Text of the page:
Monday brought us iOS 13.2, which comes with a bunch of new Emojis, so a high adoption rate is definitely coming. Here’s Emojipedia’s blog post depicting 398 new icons.
In the same fashion as in Catalina, by navigating to Settings → Privacy → Analytics & Improvements, you can decide if Apple can review your Siri & Dictation interactions. If you want to delete your Siri & Dictation recordings, open Settings, then Siri & Search and there you’ll find a Siri & Dictation History row, which will navigate you to the Delete Siri & Dictation History button.
In the Camera app, Apple delivered Deep Fusion, a feature mentioned during the iPhone event this year. To quote Apple:
Deep Fusion for iPhone 11, iPhone 11 Pro, and iPhone 11 Pro Max uses the A13 Bionic Neural Engine to capture multiple images at various exposures, run a pixel-by-pixel analysis, and fuse the highest quality parts of the images together resulting in photos with dramatically better texture, details, and reduced noise, especially for mid to low light scenes.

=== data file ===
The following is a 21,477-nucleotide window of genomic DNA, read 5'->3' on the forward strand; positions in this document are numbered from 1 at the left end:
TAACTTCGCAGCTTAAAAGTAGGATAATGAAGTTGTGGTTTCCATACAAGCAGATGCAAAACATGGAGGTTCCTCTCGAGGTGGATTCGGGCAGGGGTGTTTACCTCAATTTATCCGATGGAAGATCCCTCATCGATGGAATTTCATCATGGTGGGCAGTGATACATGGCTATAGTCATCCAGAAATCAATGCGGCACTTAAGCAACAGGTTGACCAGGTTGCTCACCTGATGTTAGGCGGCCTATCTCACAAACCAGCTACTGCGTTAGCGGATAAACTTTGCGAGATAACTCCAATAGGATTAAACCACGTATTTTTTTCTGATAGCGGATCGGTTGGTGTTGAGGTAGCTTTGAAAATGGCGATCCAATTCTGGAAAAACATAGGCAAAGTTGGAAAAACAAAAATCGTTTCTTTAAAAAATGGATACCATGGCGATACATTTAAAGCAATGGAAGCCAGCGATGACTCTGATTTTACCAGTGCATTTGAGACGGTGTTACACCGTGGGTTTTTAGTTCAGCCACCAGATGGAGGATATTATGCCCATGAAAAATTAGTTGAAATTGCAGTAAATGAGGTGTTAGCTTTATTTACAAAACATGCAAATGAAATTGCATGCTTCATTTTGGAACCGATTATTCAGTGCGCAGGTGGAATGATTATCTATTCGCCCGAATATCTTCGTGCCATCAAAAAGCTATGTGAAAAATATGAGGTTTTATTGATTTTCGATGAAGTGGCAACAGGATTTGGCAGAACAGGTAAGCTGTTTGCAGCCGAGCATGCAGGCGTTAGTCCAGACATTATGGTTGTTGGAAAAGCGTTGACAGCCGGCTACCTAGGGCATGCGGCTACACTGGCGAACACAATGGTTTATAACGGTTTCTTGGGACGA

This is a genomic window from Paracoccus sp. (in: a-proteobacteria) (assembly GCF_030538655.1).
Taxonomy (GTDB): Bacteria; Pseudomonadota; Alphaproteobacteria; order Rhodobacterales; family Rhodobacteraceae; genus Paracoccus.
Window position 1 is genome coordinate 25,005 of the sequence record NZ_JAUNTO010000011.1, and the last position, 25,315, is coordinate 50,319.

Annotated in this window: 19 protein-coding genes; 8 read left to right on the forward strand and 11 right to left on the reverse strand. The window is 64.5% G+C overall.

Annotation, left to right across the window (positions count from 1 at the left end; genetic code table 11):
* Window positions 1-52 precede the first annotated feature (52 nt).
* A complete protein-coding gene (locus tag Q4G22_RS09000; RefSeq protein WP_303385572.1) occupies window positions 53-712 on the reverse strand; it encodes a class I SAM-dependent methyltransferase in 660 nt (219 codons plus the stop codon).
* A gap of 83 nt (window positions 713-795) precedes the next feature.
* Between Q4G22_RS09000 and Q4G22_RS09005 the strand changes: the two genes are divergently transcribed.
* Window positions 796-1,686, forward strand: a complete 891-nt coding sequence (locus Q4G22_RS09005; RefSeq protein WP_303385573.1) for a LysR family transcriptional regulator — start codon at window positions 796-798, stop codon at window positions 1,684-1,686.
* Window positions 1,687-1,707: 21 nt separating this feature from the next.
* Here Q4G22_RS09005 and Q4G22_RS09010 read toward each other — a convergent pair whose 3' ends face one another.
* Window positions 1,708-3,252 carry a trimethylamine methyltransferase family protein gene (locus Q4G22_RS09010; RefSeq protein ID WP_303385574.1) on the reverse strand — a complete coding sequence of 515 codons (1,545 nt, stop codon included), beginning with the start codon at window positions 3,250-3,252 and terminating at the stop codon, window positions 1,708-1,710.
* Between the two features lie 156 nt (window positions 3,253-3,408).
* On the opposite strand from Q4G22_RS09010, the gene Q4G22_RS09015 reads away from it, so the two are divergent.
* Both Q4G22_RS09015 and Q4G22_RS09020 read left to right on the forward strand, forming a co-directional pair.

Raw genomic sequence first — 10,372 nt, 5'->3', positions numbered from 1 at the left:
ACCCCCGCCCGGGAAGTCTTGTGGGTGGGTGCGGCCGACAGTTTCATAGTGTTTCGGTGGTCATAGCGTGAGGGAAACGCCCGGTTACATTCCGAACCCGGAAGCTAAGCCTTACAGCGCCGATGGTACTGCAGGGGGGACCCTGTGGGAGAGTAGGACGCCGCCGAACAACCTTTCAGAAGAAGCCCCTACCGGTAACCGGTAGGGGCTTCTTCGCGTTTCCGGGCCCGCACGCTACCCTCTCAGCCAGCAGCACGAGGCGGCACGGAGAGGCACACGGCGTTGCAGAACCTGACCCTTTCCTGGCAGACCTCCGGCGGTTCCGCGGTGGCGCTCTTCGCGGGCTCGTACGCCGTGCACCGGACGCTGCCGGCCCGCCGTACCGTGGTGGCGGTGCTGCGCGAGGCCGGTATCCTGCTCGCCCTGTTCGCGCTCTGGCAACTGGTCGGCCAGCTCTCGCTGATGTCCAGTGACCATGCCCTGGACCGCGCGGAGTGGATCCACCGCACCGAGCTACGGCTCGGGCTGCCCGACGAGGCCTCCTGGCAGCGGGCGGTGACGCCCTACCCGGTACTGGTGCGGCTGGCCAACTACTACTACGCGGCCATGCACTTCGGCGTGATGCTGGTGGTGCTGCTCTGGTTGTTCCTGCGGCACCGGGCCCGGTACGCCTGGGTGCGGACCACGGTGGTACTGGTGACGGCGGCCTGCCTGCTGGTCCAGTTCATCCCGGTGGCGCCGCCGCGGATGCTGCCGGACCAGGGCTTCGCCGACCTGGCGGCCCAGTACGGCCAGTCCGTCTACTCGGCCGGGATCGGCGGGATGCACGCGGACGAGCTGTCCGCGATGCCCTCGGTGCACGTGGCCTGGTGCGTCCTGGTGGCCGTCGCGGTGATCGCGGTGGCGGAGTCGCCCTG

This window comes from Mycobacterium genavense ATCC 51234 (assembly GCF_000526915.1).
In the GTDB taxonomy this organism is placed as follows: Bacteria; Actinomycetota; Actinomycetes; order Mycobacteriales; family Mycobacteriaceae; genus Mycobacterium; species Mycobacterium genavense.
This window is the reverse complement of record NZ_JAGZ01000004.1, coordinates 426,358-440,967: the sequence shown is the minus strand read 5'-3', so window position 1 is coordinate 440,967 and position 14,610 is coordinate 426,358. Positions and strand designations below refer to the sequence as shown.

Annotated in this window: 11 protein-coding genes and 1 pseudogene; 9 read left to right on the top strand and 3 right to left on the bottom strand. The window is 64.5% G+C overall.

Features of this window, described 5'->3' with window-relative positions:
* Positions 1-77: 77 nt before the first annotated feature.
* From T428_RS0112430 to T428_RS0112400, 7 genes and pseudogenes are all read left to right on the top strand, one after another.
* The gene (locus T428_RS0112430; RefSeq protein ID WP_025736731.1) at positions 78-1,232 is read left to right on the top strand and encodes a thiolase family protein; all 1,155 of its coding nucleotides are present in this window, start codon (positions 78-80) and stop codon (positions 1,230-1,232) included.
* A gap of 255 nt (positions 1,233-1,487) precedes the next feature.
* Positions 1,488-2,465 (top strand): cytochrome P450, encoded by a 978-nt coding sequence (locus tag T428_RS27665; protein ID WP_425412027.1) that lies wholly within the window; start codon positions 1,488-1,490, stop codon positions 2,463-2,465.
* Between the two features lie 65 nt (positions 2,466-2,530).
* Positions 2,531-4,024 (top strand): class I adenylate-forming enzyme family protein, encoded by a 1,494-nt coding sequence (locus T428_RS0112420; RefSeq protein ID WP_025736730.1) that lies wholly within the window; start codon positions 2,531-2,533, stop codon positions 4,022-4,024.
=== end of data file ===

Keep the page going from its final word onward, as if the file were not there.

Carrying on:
It’s worth noting that:
a) Deep Fusion works automatically on supported devices, and
b) it does not work when taking a photo with an ultra-wide lens.
One more interesting feature – Camera got a handy shortcut in the upper-right corner, which allows to set video resolution without the need to switch to Settings as before.
However, it appears that following the buggy Catalina 10.15.0, iOS 13.2 is yet another recent update that you may wish to hold off with – there are numerous reports that 13.2 is killing background apps more often than the previous versions. This may obviously get unbearable, especially if you switch a lot between the apps. Take a look at this list of people complaints. 13.2.1 will be coming soon, I guess.
Sebastiaan de With, who works on the Halide and Spectre apps, takes a detailed look at the software behind the iPhone 11 camera:
It’s true: The great advances in camera quality for these new iPhones are mostly to blame on advanced (and improved) software processing.
I’ve taken some time to analyze the iPhone 11’s new image capture pipeline, and it looks like one of the greatest changes in iPhone cameras yet.